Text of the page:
Bees Edit

Bees collect a positive static charge while flying through the air. When a bee visits a flower, the charge deposited on the flower leaks over time into the ground. Bees can detect both the presence and the pattern of electric fields on flowers, and use this information to know if a flower has been recently visited by another bee and is likely to have a reduced concentration of nectar. [4] Bees detect electric fields through insulating air by mechano-reception, not electroreception. Bees sense the electric field changes via the Johnston's organs in their antennae and possibly other mechano-receptors. They distinguish different temporal patterns and learn them. During the waggle dance, honeybees appear to use the electric field emanating from the dancing bee for distance communication. [29] [30]

It has been claimed that the electromagnetic fields generated by pylons and masts have adverse effects on wildlife a list of 153 references to this has been published. [31]


SIDS Risk Factors

Recent studies suggest the following factors can put infants at greater risk of SIDS:

  • Side or stomach sleeping: Researchers have established a strong link between SIDS and sleeping position. The prone (stomach) and side positions increases the risk of hypercapnia, the buildup of carbon dioxide, and hypoxia, a deficiency of oxygen in the body’s tissue. Additionally, stomach sleeping can decrease the infant’s rate of heat loss and elevate their body temperature, causing them to overheat, and also affect how their cardiovascular system functions. The side sleeping position is considered just as dangerous, and infants are more likely to roll onto their stomachs when resting on their sides. Current guidelines recommend placing infants in the supine (back sleeping) position until they reach one year. This includes nightly sleeping and daytime naps.
  • Age: Infants younger than six months old represent roughly 90 percent of all SIDS-related deaths. It’s believed the risk of SIDS peaks between one and four months. Additionally, preterm infants with low birth weights are considered at higher risk of SIDS. Consistent back sleeping is considered especially important for preterm infants.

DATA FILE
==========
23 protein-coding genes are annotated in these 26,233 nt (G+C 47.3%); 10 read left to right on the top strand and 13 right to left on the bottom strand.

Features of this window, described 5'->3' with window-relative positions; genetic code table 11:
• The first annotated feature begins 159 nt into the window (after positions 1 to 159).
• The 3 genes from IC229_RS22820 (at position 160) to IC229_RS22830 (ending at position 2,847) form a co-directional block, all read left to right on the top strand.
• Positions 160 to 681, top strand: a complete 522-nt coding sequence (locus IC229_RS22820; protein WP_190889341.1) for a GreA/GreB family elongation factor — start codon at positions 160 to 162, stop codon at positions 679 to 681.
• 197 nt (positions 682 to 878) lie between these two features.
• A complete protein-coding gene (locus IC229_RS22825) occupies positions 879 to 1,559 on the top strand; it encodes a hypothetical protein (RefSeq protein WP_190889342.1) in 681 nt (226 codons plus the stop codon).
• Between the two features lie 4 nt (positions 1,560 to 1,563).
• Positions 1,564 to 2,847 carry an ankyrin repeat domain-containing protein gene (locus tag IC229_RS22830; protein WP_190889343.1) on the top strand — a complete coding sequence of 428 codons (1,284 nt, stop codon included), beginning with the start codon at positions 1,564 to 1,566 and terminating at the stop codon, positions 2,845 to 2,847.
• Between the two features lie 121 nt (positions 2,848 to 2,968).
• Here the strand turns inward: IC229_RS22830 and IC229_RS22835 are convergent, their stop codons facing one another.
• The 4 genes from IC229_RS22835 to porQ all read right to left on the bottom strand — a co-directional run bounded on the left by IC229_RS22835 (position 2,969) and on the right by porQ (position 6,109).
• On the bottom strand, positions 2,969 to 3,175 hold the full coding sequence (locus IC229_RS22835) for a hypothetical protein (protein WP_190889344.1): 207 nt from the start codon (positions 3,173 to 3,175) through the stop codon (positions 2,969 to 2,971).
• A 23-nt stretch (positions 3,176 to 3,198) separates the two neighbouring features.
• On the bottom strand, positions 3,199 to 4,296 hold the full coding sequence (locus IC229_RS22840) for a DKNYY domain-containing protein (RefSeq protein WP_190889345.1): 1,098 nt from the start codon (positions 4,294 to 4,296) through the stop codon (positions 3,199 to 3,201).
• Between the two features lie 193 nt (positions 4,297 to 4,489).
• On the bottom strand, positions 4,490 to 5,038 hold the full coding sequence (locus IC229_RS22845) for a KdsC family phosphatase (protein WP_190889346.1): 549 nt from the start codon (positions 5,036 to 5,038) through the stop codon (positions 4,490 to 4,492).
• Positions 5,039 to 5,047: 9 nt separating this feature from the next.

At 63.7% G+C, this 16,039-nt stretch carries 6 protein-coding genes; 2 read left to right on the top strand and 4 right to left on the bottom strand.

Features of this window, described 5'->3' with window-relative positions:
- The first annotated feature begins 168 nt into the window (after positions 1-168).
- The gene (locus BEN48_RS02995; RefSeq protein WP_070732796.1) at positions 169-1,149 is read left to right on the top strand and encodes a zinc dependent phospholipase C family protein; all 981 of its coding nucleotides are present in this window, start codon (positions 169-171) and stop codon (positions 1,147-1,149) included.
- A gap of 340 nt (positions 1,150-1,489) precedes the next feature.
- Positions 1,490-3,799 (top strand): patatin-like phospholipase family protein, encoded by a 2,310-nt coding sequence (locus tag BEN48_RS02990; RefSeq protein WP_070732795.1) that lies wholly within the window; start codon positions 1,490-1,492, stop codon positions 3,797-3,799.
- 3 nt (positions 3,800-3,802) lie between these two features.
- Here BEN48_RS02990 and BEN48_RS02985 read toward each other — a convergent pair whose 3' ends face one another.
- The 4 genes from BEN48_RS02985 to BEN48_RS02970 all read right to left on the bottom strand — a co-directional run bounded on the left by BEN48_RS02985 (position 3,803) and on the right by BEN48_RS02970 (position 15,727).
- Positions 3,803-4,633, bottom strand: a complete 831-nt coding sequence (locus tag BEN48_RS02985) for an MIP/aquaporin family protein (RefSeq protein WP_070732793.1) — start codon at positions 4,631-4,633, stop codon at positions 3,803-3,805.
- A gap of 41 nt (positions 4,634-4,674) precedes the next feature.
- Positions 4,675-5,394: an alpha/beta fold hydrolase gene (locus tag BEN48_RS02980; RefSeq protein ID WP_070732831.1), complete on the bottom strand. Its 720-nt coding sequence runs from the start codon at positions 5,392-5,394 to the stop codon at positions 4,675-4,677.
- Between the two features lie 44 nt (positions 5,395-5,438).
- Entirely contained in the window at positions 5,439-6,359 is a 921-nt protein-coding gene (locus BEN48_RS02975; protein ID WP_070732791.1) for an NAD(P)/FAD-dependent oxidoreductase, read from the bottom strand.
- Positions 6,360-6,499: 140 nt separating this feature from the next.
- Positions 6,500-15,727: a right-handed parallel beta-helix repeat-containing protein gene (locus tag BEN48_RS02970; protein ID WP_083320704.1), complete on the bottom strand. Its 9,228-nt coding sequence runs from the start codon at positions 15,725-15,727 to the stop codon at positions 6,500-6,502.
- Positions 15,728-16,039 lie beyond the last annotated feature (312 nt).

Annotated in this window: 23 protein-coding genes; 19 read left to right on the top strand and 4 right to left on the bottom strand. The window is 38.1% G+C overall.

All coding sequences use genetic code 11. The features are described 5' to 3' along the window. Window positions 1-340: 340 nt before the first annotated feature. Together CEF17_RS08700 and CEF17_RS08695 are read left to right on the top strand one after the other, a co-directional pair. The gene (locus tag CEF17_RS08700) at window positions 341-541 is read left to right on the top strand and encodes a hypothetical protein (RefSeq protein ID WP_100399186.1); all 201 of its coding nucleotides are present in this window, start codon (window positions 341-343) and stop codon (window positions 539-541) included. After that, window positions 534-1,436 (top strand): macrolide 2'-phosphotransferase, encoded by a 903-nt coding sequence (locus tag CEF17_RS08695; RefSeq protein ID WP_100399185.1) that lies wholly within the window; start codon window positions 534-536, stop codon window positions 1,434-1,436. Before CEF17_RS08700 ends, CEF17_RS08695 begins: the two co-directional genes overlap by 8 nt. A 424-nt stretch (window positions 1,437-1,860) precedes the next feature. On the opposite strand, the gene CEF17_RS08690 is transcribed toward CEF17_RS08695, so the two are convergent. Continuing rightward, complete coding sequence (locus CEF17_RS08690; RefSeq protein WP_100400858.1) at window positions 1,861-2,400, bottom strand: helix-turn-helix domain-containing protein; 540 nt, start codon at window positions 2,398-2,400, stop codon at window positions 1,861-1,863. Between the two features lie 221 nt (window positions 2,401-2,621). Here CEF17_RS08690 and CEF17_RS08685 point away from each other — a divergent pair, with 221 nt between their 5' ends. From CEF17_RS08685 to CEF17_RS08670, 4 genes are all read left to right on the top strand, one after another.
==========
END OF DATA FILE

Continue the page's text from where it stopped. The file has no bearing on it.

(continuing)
• Sleep environment: Per current guidelines for parents and caregivers, infants should sleep on firm, flat surfaces covered in fitted sheets. The baby’s sleep area should not contain any soft blankets, pillows, toys, or bumper pads. A significant percentage of infants who die from SIDS are found with their heads covered by bedding items. Parents should also ensure there are not any gaps between the edge of the mattress and the crib two fingers is considered the standard rule-of-thumb.
  • Bed sharing: While common practice for parents, sharing a bed with an infant is discouraged because adult beds are not optimized for child safety. The link between co-sleeping and SIDS is still under review, but this can increase the child’s risk of strangulation, falling, and other hazards. Many adult mattresses are also outfitted with soft bedding, blankets or quilts that could cover the infant’s head, and other materials that increase the risk of SIDS. However, parents are encouraged to share a bedroom with their infant while they sleep in a crib or bassinet. SIDS can occur suddenly and infants often make little to no noise, so sharing a room allows parents to keep an eye on their little one throughout the night. Parents should consider sharing a bedroom with their baby for at least the first six months, and up to one year if possible.
  • Tobacco: Nearly every major epidemiologic study involving SIDS has pinpointed smoking as a major risk factor. This includes expectant mothers smoking while pregnant according to some studies, up to one-third of SIDS-related deaths could be prevented if mothers completely avoided smoking throughout their pregnancy. Exposing newborns and infants to cigarette smoke is also potentially dangerous. The risk of SIDS is particularly high for infants who share a bed with someone who smokes, even if they don’t smoke while in bed.
  • Alcohol: Consuming alcohol while pregnant can increase the risk of SIDS for infants after they are born, some studies have shown. This includes alcohol use during the periods immediately prior to and following conception, as well as the first trimester.
  • Feeding: Babies who breastfeed are considered at lower risk for SIDS than those who do not drink breast milk. The risks are also lower for babies who are exclusively breastfed compared to those whose breast milk diet is supplemented with formula or solid food. Mothers should not breastfeed on chairs, sofas, and other upright surfaces where they could potentially fall asleep, as this is a suffocation risk for babies.

Some SIDS risks are suspected, but have not been studied extensively enough to draw a firm conclusion. For instance, studies have identified poor bedroom ventilation as a potential risk factor for SIDS, but more research is needed regarding this topic.

Other risk factors have been largely debunked. One prominent example is vaccines. Many infants receive several vaccines within the first six months of their life, when SIDS is most likely to occur. A wave of SIDS deaths occurred in the late 1970s, and at the time some suspected the deaths were related to the diphtheria-tetanus toxoids-pertussis vaccine. However, subsequent studies note there is no relationship between SIDS and any vaccines.